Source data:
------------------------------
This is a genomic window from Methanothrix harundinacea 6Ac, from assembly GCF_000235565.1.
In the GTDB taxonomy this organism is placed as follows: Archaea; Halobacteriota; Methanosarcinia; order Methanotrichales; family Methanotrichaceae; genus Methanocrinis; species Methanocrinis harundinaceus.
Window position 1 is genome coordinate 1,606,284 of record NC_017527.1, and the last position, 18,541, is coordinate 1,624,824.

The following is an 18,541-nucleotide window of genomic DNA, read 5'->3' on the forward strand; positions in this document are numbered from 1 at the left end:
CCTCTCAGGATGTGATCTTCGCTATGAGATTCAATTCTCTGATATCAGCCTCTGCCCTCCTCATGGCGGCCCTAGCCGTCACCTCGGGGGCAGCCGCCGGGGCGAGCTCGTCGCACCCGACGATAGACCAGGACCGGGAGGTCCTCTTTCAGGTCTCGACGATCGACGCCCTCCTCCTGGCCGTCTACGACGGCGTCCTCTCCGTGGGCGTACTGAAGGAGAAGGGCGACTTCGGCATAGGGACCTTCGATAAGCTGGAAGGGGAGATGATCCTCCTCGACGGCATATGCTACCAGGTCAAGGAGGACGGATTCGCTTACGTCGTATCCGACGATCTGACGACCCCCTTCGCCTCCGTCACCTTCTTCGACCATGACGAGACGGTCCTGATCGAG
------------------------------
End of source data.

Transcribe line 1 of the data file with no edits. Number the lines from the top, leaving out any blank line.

This is a genomic window from Methanothrix harundinacea 6Ac, from assembly GCF_000235565.1.